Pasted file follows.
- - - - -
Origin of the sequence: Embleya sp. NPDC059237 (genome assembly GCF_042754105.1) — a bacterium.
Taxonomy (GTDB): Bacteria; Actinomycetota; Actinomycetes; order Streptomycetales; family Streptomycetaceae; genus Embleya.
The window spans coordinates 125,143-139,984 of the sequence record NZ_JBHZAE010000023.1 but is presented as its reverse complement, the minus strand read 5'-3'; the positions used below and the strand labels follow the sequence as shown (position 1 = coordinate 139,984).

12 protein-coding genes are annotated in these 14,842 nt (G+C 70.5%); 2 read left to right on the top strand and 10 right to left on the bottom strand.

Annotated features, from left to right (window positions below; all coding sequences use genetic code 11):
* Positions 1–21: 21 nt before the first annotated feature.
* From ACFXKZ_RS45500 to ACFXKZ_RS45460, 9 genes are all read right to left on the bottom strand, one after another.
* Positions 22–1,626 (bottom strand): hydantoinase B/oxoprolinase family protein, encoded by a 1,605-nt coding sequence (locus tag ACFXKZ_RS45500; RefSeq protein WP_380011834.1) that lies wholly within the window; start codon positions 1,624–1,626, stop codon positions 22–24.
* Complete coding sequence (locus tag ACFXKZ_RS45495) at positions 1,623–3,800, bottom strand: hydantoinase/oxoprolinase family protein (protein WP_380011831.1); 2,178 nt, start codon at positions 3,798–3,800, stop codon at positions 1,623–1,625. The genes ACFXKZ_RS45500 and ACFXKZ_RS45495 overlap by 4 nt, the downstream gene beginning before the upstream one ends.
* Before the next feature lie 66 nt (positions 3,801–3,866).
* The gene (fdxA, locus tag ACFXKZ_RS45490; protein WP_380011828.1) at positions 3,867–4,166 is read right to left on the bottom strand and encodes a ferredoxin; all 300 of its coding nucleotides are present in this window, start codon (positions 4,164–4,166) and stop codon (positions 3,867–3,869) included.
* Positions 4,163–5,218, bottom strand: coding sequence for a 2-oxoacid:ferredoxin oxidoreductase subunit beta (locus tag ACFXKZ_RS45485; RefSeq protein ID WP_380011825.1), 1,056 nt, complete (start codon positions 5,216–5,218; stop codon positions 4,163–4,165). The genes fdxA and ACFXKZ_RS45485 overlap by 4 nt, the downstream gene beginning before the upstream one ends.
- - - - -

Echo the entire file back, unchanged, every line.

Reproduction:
Origin of the sequence: Embleya sp. NPDC059237 (genome assembly GCF_042754105.1) — a bacterium.
Taxonomy (GTDB): Bacteria; Actinomycetota; Actinomycetes; order Streptomycetales; family Streptomycetaceae; genus Embleya.
The window spans coordinates 125,143-139,984 of the sequence record NZ_JBHZAE010000023.1 but is presented as its reverse complement, the minus strand read 5'-3'; the positions used below and the strand labels follow the sequence as shown (position 1 = coordinate 139,984).

12 protein-coding genes are annotated in these 14,842 nt (G+C 70.5%); 2 read left to right on the top strand and 10 right to left on the bottom strand.

Annotated features, from left to right (window positions below; all coding sequences use genetic code 11):
* Positions 1–21: 21 nt before the first annotated feature.
* From ACFXKZ_RS45500 to ACFXKZ_RS45460, 9 genes are all read right to left on the bottom strand, one after another.
* Positions 22–1,626 (bottom strand): hydantoinase B/oxoprolinase family protein, encoded by a 1,605-nt coding sequence (locus tag ACFXKZ_RS45500; RefSeq protein WP_380011834.1) that lies wholly within the window; start codon positions 1,624–1,626, stop codon positions 22–24.
* Complete coding sequence (locus tag ACFXKZ_RS45495) at positions 1,623–3,800, bottom strand: hydantoinase/oxoprolinase family protein (protein WP_380011831.1); 2,178 nt, start codon at positions 3,798–3,800, stop codon at positions 1,623–1,625. The genes ACFXKZ_RS45500 and ACFXKZ_RS45495 overlap by 4 nt, the downstream gene beginning before the upstream one ends.
* Before the next feature lie 66 nt (positions 3,801–3,866).
* The gene (fdxA, locus tag ACFXKZ_RS45490; protein WP_380011828.1) at positions 3,867–4,166 is read right to left on the bottom strand and encodes a ferredoxin; all 300 of its coding nucleotides are present in this window, start codon (positions 4,164–4,166) and stop codon (positions 3,867–3,869) included.
* Positions 4,163–5,218, bottom strand: coding sequence for a 2-oxoacid:ferredoxin oxidoreductase subunit beta (locus tag ACFXKZ_RS45485; RefSeq protein ID WP_380011825.1), 1,056 nt, complete (start codon positions 5,216–5,218; stop codon positions 4,163–4,165). The genes fdxA and ACFXKZ_RS45485 overlap by 4 nt, the downstream gene beginning before the upstream one ends.